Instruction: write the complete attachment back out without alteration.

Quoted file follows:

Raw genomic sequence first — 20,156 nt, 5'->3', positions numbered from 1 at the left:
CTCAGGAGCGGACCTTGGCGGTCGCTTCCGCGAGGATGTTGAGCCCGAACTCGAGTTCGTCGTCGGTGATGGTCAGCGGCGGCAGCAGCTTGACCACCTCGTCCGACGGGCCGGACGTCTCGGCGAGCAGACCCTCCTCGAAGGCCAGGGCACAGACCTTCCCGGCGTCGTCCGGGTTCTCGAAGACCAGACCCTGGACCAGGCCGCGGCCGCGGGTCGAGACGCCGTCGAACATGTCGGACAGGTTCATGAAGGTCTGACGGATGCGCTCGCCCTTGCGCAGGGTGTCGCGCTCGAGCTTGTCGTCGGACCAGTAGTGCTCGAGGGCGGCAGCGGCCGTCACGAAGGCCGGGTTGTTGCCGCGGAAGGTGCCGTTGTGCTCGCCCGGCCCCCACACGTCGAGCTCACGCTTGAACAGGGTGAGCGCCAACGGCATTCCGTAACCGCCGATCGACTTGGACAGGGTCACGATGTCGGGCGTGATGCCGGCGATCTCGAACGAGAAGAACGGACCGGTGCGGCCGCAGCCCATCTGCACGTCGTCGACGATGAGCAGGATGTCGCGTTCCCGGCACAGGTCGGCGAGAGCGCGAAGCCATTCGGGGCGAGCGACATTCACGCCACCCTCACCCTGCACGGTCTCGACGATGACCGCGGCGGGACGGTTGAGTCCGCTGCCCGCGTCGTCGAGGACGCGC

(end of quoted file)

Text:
Raw genomic sequence first — 20,156 nt, 5'->3', positions numbered from 1 at the left:
CTCAGGAGCGGACCTTGGCGGTCGCTTCCGCGAGGATGTTGAGCCCGAACTCGAGTTCGTCGTCGGTGATGGTCAGCGGCGGCAGCAGCTTGACCACCTCGTCCGACGGGCCGGACGTCTCGGCGAGCAGACCCTCCTCGAAGGCCAGGGCACAGACCTTCCCGGCGTCGTCCGGGTTCTCGAAGACCAGACCCTGGACCAGGCCGCGGCCGCGGGTCGAGACGCCGTCGAACATGTCGGACAGGTTCATGAAGGTCTGACGGATGCGCTCGCCCTTGCGCAGGGTGTCGCGCTCGAGCTTGTCGTCGGACCAGTAGTGCTCGAGGGCGGCAGCGGCCGTCACGAAGGCCGGGTTGTTGCCGCGGAAGGTGCCGTTGTGCTCGCCCGGCCCCCACACGTCGAGCTCACGCTTGAACAGGGTGAGCGCCAACGGCATTCCGTAACCGCCGATCGACTTGGACAGGGTCACGATGTCGGGCGTGATGCCGGCGATCTCGAACGAGAAGAACGGACCGGTGCGGCCGCAGCCCATCTGCACGTCGTCGACGATGAGCAGGATGTCGCGTTCCCGGCACAGGTCGGCGAGAGCGCGAAGCCATTCGGGGCGAGCGACATTCACGCCACCCTCACCCTGCACGGTCTCGACGATGACCGCGGCGGGACGGTTGAGTCCGCTGCCCGCGTCGTCGAGGACGCGC